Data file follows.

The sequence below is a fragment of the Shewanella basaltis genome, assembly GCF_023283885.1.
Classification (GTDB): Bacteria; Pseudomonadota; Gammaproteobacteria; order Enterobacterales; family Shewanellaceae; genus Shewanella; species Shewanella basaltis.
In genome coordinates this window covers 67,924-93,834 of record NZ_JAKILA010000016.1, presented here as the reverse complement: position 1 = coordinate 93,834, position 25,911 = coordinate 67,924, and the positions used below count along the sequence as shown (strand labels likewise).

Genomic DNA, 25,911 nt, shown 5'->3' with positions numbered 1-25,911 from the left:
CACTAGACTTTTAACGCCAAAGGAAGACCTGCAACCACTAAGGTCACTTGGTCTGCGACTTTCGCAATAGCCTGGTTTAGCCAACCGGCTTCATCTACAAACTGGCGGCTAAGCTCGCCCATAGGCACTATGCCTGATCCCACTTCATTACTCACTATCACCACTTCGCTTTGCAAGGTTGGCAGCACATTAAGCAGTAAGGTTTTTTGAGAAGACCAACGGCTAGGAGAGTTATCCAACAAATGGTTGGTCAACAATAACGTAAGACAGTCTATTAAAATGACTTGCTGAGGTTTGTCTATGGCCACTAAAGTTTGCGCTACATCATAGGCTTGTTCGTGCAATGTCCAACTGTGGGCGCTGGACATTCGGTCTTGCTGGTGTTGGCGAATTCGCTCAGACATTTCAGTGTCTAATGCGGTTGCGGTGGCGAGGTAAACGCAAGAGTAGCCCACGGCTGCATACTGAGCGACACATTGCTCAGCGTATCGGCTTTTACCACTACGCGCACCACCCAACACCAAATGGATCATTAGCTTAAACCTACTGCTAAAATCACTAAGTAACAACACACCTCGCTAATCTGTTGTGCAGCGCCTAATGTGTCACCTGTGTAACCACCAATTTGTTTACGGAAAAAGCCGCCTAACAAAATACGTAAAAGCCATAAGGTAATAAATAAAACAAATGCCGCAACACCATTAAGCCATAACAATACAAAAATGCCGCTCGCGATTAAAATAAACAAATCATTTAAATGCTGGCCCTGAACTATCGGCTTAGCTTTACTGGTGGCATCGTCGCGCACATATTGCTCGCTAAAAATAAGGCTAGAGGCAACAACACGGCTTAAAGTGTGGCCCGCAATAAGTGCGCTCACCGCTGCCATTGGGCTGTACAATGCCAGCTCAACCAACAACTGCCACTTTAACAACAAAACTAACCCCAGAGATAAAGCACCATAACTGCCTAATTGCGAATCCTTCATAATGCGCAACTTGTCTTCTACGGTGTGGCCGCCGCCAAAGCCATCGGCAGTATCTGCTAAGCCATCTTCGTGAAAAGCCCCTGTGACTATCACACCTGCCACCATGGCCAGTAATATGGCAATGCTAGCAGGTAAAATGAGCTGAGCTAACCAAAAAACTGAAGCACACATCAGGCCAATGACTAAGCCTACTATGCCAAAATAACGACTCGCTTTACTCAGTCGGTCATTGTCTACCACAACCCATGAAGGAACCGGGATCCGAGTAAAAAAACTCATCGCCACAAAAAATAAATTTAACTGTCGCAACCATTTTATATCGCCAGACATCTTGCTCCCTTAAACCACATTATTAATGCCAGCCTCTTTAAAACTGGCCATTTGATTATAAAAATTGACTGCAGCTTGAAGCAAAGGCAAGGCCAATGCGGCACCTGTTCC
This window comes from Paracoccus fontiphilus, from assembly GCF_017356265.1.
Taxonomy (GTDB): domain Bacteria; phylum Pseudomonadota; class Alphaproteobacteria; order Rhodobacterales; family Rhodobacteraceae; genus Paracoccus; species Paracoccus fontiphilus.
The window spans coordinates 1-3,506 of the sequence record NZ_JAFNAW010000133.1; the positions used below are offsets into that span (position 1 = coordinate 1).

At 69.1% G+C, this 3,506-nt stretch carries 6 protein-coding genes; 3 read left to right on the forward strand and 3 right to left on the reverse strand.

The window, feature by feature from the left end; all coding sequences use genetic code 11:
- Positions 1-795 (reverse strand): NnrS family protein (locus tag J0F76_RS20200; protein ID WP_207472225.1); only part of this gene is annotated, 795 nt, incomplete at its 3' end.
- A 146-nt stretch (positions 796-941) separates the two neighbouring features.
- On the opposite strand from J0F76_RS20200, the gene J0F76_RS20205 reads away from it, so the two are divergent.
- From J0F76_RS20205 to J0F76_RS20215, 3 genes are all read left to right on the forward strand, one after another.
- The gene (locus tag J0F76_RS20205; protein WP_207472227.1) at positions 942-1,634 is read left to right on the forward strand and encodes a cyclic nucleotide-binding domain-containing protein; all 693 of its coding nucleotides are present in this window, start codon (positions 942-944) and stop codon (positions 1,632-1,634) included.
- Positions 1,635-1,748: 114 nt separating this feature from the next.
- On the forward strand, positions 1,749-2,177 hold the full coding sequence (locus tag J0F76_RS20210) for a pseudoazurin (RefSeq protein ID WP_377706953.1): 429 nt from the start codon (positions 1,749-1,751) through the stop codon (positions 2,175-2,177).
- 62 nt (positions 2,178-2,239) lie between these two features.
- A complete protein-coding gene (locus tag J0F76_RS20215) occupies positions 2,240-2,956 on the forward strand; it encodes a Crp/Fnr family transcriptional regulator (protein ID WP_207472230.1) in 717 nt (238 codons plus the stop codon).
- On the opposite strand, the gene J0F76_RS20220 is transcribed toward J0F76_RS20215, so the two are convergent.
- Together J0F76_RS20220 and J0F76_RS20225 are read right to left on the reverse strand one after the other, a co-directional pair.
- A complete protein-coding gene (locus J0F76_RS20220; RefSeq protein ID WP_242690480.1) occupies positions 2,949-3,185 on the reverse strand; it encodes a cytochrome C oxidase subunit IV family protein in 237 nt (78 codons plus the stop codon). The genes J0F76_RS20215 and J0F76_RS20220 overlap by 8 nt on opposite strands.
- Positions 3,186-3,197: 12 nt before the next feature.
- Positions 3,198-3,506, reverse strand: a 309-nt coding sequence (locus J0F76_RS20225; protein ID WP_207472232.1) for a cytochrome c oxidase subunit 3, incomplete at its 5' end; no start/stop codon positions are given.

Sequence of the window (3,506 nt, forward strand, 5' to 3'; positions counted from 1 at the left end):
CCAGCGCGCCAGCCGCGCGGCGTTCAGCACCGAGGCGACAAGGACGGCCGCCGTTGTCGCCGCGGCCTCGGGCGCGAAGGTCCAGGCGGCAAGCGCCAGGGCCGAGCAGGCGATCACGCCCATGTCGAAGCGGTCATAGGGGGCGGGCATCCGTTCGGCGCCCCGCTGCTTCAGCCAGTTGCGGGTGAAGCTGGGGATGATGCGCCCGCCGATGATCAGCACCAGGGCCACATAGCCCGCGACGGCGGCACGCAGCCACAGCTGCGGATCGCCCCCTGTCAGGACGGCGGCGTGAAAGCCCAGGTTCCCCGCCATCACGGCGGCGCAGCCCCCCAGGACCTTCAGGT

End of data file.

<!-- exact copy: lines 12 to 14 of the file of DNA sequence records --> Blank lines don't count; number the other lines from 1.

- A 146-nt stretch (positions 796-941) separates the two neighbouring features.
- On the opposite strand from J0F76_RS20200, the gene J0F76_RS20205 reads away from it, so the two are divergent.
- From J0F76_RS20205 to J0F76_RS20215, 3 genes are all read left to right on the forward strand, one after another.